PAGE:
Bharat Kaushik is a gender justice activist who is working for the betterment of transgender people in Bihar. In this piece, FII author Arina Alam, speaks with him about his work in the field.
One of Bharat Kaushik’s initiatives is Transgender Model Magazine. It is an online magazine he started three months ago and on this, he profiles talent from the trans community and displays them to the magazine’s audience.
He wants everyone to support him in his activism, even those who may oppose him for personal reasons but not his work. In his words, “At the end of it all, we want transgender welfare. We shouldn’t indulge in politics for personal benefit. What we really need is to care about the strengthening the community”.
Here is a short conversation with Bharat Kaushik.
AA: Please tell me a little about yourself to share with our readers.
Bharat Kaushik: I have done my postgraduate studies in Sociology at Patna University. I went to Delhi to study and started my career as a theatre artist in Apte JNU. I have been blessed with the opportunity to act with the actress Swara Bhaskar. I also did some work there as a social activist.
AA: What inspires you to work for the trans community?
BK: When I returned to Patna I started working for an organization advocating for the rights of disabled persons. This was the time I was introduced to the lives of transgender people. I made a documentary titled Veera – The Untold Story.
Veera was the first transgender woman to be admitted to Patna University. In my conversation with Veera, I came to the realization that the trans community is one of the most oppressed and exploited sections of our society. The abuse of transgender people begins in the privacy of their families and becomes public as they enter society.
My heart aches over how awful the discrimination against the community is. I am determined to work hard for the rights of trans people so they can participate equally in society as well as have their right to work.
The abuse of transgender people begins in their families and becomes public as they enter society.
AA: Tell me something about your initiative, Transgender Model Magazine. How do you think it going to help the trans community?
BK: Transgender Model Magazine is an online publication designed to serve the transgender community. Its goal is to enhance the welfare of trans people by helping them get work and be respected at work.
We want to encourage the inclusion of trans people in every sector of society. Our magazine aims to enhance chances of transgender people to be included in sectors like cinema, art, culture, music, dance, education, etc.
Through our magazine, we introduce society to the talents and skills of transgender people. We hope it will inspire people to hire trans people in accordance with their talents and skills. I personally encourage people I know to think about hiring trans people.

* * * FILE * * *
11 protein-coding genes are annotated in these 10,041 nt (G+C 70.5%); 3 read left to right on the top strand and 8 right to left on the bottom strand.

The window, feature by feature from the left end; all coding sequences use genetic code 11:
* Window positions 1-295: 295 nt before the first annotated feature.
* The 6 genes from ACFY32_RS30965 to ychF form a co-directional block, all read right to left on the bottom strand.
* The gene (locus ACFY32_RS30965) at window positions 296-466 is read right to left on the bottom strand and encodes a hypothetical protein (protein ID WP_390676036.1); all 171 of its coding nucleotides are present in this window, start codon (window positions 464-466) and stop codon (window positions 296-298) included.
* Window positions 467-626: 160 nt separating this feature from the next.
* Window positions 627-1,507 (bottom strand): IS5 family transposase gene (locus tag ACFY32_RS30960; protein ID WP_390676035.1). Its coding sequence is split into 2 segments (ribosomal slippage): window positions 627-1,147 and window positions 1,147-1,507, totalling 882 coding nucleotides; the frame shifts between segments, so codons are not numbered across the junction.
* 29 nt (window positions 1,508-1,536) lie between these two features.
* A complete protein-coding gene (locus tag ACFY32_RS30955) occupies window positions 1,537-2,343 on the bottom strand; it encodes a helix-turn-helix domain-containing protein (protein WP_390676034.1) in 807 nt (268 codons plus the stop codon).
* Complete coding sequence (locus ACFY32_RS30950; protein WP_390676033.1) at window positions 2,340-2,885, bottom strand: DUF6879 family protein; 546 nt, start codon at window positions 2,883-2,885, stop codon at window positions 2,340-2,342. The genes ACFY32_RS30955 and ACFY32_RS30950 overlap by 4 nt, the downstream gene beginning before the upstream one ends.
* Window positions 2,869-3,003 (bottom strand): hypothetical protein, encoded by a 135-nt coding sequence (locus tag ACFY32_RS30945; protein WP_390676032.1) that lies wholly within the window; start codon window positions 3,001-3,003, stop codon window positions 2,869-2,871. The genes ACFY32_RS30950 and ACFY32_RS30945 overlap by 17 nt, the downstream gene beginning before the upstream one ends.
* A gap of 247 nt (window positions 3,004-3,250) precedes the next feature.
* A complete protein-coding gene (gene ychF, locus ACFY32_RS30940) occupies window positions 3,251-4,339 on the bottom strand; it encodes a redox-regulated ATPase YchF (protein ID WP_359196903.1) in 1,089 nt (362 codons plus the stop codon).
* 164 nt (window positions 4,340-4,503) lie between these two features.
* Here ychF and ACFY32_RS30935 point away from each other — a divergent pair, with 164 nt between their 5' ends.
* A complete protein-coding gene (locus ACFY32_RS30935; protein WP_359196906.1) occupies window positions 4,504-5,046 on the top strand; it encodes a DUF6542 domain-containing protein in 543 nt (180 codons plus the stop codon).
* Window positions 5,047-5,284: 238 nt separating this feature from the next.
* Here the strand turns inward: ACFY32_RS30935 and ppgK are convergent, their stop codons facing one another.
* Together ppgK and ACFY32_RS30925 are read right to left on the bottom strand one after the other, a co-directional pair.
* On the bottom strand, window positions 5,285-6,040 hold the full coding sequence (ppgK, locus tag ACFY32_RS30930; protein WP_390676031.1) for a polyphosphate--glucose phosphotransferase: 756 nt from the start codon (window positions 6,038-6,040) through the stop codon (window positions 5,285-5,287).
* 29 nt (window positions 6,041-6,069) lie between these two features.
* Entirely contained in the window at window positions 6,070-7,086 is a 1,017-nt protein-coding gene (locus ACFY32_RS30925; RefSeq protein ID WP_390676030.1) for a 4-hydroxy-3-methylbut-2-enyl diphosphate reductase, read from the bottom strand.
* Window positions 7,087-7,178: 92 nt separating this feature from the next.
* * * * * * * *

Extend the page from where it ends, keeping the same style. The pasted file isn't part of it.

I have a channel named ‘Bharat Kaushik’ and a production company to make videos on transgender issues. The channel is an effective way to present them to a larger audience.
AA: What do you think about Launda Naach in Bihar?
BK: This is very controversial. The word launda implies ‘boy’ but there are many transgender women getting their bread and butter with launda dance. Trans people from different states, not just Bihar, come here and to Uttar Pradesh for working as dancers.
The wages for this type of work are decent but it is risky work. Trans women often face sexual harassment in this type of work. Many trans women are still unemployed. Transphobia is still present in our society. So trans people still are not hired in regular jobs. They are forced to work as dancers and entertainers.
AA: What do you think about the Trans Bill of 2016?
BK: I think it is a very problematic bill. It will harm the trans community. It will snatch away the right of gender self-identification. I think transgender people should have the same rights to assert their gender identity as cis people do.
Trans people should not have to justify their gender identity. Also, the bill criminalizes some of the common livelihoods of trans people without providing them with alternative opportunities.
The bill gives a faulty definition of transgender. This bill needs to be stopped. We held a candlelight march in protest against it in Gandhi Maidan. We organized a public discussion on the bill and had people from different states participating.
Trans Bill 2016 criminalizes common livelihoods of trans people without providing them with alternative opportunities.
AA: What difficulties are you facing in your activism?
BK: Of course there is a funding problem. But what hurts most is people’s attitudes. When I first started to work I thought everyone would help me understand the community so that I could do good work for trans people.
I thought I would be supported, advised and loved. Though I have received more than enough love from the trans community, I didn’t imagine in my wildest dreams that some people would threaten to harm me physically to make me stop my activism just because of my gender.
If they don’t like my activism, they can criticise me. But I will go on with my activism no matter what challenges come my way. I am working hard and will continue to work hard for the community.
AA: What do you think must be done for the betterment of the community?
BK: The implementation of NALSA Judgement, 2014 is essential for the betterment of trans community.